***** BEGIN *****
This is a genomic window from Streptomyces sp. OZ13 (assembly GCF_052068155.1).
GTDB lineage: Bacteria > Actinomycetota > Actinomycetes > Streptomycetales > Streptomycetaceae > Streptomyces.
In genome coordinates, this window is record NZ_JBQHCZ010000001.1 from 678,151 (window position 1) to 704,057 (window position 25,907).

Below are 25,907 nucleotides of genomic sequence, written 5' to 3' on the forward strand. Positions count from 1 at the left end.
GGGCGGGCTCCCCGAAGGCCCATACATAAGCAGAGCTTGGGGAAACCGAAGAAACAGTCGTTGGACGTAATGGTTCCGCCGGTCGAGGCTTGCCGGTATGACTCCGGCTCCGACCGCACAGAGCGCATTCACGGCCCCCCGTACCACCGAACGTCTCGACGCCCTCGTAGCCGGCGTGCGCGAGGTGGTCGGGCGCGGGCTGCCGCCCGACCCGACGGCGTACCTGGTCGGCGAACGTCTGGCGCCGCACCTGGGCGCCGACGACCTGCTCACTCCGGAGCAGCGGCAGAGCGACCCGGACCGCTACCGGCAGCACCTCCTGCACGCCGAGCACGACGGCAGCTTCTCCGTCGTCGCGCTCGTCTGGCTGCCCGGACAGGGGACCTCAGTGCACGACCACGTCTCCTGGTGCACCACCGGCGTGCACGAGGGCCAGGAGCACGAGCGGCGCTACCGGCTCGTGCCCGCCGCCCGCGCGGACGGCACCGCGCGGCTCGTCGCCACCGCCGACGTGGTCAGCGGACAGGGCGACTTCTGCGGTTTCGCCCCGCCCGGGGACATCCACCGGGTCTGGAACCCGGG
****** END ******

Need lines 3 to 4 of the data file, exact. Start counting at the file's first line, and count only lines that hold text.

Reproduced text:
In genome coordinates, this window is record NZ_JBQHCZ010000001.1 from 678,151 (window position 1) to 704,057 (window position 25,907).

Below are 25,907 nucleotides of genomic sequence, written 5' to 3' on the forward strand. Positions count from 1 at the left end.